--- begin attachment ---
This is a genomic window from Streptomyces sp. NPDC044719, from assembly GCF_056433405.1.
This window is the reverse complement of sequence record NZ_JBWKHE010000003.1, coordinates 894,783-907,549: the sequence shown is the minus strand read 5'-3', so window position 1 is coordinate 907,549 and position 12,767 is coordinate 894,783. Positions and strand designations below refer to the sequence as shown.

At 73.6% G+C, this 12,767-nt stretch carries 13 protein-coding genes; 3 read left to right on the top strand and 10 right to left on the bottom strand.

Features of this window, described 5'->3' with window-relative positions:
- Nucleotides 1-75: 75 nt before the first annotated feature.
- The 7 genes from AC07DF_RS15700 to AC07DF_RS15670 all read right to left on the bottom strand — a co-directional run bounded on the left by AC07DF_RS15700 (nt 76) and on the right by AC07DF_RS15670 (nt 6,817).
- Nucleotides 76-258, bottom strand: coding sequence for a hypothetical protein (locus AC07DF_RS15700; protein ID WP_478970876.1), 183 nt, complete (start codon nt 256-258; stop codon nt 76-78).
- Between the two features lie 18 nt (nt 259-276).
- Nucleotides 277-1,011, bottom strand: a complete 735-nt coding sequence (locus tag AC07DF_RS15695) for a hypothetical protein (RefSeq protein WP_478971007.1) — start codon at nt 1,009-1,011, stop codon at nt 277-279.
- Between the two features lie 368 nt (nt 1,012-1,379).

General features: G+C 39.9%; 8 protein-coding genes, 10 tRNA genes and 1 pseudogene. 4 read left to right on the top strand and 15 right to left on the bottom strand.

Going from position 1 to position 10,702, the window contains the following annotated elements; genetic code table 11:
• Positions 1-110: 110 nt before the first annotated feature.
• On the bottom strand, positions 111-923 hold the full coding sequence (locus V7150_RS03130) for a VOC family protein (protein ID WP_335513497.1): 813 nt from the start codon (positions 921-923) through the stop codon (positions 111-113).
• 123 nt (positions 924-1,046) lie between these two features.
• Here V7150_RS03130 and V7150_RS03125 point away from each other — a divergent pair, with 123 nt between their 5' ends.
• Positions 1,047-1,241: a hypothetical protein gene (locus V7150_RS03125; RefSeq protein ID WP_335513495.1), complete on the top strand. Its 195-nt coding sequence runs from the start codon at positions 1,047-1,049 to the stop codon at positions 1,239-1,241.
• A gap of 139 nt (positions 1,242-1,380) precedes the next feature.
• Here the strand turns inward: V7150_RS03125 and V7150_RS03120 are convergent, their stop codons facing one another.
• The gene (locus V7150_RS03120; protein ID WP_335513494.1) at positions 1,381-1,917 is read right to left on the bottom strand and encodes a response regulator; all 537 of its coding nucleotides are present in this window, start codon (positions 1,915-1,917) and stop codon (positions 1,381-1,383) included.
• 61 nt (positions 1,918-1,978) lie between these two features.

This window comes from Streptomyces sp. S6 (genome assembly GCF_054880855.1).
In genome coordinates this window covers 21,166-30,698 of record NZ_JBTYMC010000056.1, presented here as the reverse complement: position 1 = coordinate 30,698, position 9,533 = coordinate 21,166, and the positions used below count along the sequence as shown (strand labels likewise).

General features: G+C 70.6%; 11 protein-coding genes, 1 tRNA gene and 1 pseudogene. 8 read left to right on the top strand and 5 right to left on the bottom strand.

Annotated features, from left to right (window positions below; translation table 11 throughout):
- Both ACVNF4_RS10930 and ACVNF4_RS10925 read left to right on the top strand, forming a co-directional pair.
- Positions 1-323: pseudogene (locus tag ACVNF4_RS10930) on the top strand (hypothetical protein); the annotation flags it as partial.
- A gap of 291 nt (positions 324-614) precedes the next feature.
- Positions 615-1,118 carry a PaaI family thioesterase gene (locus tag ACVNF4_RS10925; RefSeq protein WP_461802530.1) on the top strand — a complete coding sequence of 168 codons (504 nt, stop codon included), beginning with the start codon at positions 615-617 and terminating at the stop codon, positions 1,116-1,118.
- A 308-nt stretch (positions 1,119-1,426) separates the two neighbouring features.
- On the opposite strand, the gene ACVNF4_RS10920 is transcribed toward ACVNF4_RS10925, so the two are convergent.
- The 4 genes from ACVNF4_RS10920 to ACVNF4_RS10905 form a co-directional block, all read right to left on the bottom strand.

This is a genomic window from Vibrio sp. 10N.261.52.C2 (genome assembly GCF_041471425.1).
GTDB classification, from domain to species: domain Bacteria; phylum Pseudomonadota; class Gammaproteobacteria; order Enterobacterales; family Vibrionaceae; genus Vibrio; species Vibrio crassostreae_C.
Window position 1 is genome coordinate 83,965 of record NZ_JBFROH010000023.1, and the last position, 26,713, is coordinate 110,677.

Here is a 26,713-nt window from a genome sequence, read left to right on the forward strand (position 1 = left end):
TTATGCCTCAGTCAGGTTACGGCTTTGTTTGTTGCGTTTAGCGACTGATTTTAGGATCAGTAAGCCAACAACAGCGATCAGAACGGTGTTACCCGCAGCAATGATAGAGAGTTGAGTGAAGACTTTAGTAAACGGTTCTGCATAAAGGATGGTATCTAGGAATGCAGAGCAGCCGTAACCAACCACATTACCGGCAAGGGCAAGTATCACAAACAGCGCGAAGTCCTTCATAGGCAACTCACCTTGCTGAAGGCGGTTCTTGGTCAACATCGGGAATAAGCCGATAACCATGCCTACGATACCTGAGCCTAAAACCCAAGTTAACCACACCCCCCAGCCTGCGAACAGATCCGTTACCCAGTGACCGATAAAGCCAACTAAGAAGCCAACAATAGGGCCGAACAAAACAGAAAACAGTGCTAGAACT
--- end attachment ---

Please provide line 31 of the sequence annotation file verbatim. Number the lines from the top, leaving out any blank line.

- On the opposite strand, the gene ACVNF4_RS10920 is transcribed toward ACVNF4_RS10925, so the two are convergent.